Cardinal Robert Sarah offers a few words for priests in his June 2015 essay for L’Osservatore Romano.
If the liturgy is Christ’s work, is it necessary for the celebrant to interject his own comments? We should remember that, when the missal authorizes an intervention, this must not become a profane, human speech, a more or less subtle commentary on current events, or a worldly greeting to the persons present, but rather a very brief exhortation to enter into the mystery (cf. General Introduction of the Roman Missal, no. 50). As for the homily, in itself it is always a liturgical act that has its own rules. “Participatio actuosa” in Christ’s work presupposes that we leave the profane world so as to enter into the “sacred action surpassing all others” (Sacrosanctum Concilium, 7). In fact, “we claim somewhat arrogantly to remain in the human sphere so as to enter into the divine” (Robert Sarah, God or Nothing [San Francisco: Ignatius Press, 2015], chapter IV).
A few comments from me …
First, just because offering a comment is possible at Mass does not mean that it is desirable.
Two, I don’t see the separation of the “sacred” and “profane” in SC 7. In fact, it might be a consideration in some contexts that the acts of prayer and liturgy and the sacraments bring a deeper level of holiness to things (if not people) who originate in the natural world. A greeting becomes ritual dialogue. Teachers become mystagogues. Human stories become parables. Food from field and vineyard …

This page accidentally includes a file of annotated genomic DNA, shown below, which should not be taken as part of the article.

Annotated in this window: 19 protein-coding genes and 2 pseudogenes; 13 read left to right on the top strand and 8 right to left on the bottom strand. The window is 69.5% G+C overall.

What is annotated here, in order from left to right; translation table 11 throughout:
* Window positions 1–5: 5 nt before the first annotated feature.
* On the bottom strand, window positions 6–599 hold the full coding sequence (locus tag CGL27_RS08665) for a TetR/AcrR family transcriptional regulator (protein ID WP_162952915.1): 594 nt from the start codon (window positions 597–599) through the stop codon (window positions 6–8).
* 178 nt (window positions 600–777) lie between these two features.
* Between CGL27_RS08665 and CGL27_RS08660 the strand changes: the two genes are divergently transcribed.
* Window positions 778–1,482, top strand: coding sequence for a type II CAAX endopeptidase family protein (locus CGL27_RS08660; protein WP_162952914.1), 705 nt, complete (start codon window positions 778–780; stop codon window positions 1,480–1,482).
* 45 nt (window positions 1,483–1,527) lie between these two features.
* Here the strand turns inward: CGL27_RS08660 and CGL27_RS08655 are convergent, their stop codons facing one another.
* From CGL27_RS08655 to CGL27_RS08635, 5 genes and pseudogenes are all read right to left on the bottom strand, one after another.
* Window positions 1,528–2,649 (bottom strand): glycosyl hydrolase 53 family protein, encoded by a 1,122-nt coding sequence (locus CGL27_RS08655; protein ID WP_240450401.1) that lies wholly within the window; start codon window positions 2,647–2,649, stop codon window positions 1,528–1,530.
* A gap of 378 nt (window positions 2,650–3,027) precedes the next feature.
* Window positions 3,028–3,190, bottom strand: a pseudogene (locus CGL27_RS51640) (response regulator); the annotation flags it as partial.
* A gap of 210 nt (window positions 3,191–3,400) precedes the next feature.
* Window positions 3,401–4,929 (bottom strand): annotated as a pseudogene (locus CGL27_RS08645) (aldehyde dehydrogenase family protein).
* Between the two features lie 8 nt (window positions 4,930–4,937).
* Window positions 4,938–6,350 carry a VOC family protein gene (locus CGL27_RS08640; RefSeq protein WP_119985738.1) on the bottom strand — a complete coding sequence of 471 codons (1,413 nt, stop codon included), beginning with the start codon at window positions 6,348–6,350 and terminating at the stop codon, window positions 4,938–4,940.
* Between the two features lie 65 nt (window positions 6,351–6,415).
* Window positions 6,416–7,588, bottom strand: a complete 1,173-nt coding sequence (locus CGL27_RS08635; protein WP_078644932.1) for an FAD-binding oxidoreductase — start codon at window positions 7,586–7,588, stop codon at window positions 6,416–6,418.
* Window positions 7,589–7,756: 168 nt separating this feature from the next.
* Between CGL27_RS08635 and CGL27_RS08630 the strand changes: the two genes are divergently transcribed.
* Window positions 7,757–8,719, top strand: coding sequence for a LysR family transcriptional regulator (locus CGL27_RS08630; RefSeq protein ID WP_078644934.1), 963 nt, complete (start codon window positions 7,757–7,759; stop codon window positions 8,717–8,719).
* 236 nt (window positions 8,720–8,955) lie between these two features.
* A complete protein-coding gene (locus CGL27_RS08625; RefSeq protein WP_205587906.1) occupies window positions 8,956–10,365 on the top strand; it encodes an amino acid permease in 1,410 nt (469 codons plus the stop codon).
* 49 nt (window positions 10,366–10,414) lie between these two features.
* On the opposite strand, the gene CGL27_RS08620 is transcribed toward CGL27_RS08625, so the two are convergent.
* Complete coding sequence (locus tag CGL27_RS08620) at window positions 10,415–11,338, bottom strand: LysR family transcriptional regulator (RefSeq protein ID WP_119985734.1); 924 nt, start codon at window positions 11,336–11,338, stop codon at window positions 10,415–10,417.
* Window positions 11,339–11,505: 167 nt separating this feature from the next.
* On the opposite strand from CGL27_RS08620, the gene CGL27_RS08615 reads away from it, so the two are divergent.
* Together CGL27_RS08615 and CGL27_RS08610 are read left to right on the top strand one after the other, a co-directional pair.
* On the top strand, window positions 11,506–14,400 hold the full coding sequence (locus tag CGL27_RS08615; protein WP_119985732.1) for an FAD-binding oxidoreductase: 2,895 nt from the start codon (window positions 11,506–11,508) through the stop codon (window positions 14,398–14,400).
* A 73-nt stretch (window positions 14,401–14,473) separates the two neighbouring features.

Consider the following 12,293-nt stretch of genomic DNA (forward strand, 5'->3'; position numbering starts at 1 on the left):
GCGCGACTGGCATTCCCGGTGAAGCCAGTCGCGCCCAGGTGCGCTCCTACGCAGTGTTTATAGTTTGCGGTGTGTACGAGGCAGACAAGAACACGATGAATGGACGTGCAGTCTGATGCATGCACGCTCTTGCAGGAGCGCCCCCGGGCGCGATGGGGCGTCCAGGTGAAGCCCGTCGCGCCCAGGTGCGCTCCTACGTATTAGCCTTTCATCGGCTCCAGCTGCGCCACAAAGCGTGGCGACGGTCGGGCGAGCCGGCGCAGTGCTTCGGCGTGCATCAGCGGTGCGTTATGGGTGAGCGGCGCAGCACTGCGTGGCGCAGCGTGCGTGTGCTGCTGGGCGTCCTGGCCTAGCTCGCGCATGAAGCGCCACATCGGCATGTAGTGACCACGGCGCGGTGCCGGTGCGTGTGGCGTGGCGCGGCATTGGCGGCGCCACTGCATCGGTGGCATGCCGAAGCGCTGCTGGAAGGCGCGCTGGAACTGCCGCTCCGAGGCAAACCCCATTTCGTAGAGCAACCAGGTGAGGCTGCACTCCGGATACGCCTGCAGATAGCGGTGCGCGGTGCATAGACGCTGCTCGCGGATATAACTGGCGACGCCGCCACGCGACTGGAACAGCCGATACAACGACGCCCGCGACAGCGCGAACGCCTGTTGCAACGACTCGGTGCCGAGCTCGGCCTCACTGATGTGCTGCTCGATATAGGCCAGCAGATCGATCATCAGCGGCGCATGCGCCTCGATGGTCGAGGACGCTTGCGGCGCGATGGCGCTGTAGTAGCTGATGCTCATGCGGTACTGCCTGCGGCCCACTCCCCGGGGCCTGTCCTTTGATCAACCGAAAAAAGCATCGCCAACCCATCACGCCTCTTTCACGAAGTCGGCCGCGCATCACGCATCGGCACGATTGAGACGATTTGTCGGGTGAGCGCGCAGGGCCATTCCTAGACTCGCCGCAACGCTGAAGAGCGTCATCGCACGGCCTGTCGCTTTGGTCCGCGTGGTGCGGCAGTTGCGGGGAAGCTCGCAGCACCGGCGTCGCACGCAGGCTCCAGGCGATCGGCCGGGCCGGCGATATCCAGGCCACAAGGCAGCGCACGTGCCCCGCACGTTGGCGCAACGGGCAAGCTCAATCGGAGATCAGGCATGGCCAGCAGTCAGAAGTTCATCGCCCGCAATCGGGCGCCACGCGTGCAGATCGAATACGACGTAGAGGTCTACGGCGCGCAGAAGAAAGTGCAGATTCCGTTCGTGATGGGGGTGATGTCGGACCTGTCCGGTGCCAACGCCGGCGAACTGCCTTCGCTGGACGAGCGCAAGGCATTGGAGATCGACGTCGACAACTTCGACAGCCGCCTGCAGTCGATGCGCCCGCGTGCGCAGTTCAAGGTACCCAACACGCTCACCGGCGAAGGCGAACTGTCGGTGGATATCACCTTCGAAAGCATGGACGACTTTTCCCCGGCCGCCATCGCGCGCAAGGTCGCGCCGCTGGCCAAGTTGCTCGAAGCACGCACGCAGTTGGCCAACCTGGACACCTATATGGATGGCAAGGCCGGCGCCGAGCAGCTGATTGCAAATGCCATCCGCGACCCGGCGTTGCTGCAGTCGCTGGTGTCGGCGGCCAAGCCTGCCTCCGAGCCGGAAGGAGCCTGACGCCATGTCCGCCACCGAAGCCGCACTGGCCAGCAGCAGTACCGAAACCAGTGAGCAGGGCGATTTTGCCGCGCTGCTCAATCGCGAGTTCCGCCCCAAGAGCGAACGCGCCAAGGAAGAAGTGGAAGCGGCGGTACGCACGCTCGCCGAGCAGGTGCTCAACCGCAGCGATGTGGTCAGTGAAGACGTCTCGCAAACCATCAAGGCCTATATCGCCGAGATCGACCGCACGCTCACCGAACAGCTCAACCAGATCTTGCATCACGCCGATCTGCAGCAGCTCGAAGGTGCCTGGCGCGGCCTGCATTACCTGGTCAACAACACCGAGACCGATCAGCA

That last citation is curious; I’d want to see the context. I think people view themselves as arriving at worship from the human sphere. God created us as physical and social beings, so I’d see the matter as one of perspective. Are we still offering a knee or a kiss as a remnant of aristocratic privilege? Do thrones and fancy clothes set apart a religious upper class, and is this more human than godly?
I would think some of this discussion hints at things distinguishable by context. And a sensitive and discerning pastor is surely the person best placed to deal with these questions.
Notes: I’ve used an “early” translation, attributed here to Michael J. Miller at Catholic World Report. I wasn’t able to find the original essay on the L’Osservatore Romano site.